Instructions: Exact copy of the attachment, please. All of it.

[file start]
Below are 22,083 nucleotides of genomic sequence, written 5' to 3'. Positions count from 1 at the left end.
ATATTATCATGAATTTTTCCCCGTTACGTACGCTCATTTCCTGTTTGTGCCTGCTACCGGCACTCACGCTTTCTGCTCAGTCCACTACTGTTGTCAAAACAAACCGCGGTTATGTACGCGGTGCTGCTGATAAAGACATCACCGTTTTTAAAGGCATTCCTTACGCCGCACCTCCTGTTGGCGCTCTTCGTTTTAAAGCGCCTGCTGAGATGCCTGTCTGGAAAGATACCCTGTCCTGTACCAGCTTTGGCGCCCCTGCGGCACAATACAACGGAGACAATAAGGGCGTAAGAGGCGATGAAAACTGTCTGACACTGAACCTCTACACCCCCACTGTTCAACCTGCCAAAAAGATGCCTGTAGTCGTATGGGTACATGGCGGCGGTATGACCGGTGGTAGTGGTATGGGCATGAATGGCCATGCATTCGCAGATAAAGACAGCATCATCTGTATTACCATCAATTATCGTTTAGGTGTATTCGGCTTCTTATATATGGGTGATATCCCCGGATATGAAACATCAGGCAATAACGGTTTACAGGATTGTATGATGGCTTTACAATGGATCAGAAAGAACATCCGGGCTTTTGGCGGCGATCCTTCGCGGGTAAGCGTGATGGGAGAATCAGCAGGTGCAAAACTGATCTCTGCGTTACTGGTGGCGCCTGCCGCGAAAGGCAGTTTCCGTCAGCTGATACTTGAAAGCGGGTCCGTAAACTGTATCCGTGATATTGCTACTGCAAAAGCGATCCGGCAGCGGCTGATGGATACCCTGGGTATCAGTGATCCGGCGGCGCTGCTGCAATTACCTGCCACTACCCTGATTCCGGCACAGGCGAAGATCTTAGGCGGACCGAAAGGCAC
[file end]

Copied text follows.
Below are 22,083 nucleotides of genomic sequence, written 5' to 3'. Positions count from 1 at the left end.
ATATTATCATGAATTTTTCCCCGTTACGTACGCTCATTTCCTGTTTGTGCCTGCTACCGGCACTCACGCTTTCTGCTCAGTCCACTACTGTTGTCAAAACAAACCGCGGTTATGTACGCGGTGCTGCTGATAAAGACATCACCGTTTTTAAAGGCATTCCTTACGCCGCACCTCCTGTTGGCGCTCTTCGTTTTAAAGCGCCTGCTGAGATGCCTGTCTGGAAAGATACCCTGTCCTGTACCAGCTTTGGCGCCCCTGCGGCACAATACAACGGAGACAATAAGGGCGTAAGAGGCGATGAAAACTGTCTGACACTGAACCTCTACACCCCCACTGTTCAACCTGCCAAAAAGATGCCTGTAGTCGTATGGGTACATGGCGGCGGTATGACCGGTGGTAGTGGTATGGGCATGAATGGCCATGCATTCGCAGATAAAGACAGCATCATCTGTATTACCATCAATTATCGTTTAGGTGTATTCGGCTTCTTATATATGGGTGATATCCCCGGATATGAAACATCAGGCAATAACGGTTTACAGGATTGTATGATGGCTTTACAATGGATCAGAAAGAACATCCGGGCTTTTGGCGGCGATCCTTCGCGGGTAAGCGTGATGGGAGAATCAGCAGGTGCAAAACTGATCTCTGCGTTACTGGTGGCGCCTGCCGCGAAAGGCAGTTTCCGTCAGCTGATACTTGAAAGCGGGTCCGTAAACTGTATCCGTGATATTGCTACTGCAAAAGCGATCCGGCAGCGGCTGATGGATACCCTGGGTATCAGTGATCCGGCGGCGCTGCTGCAATTACCTGCCACTACCCTGATTCCGGCACAGGCGAAGATCTTAGGCGGACCGAAAGGCAC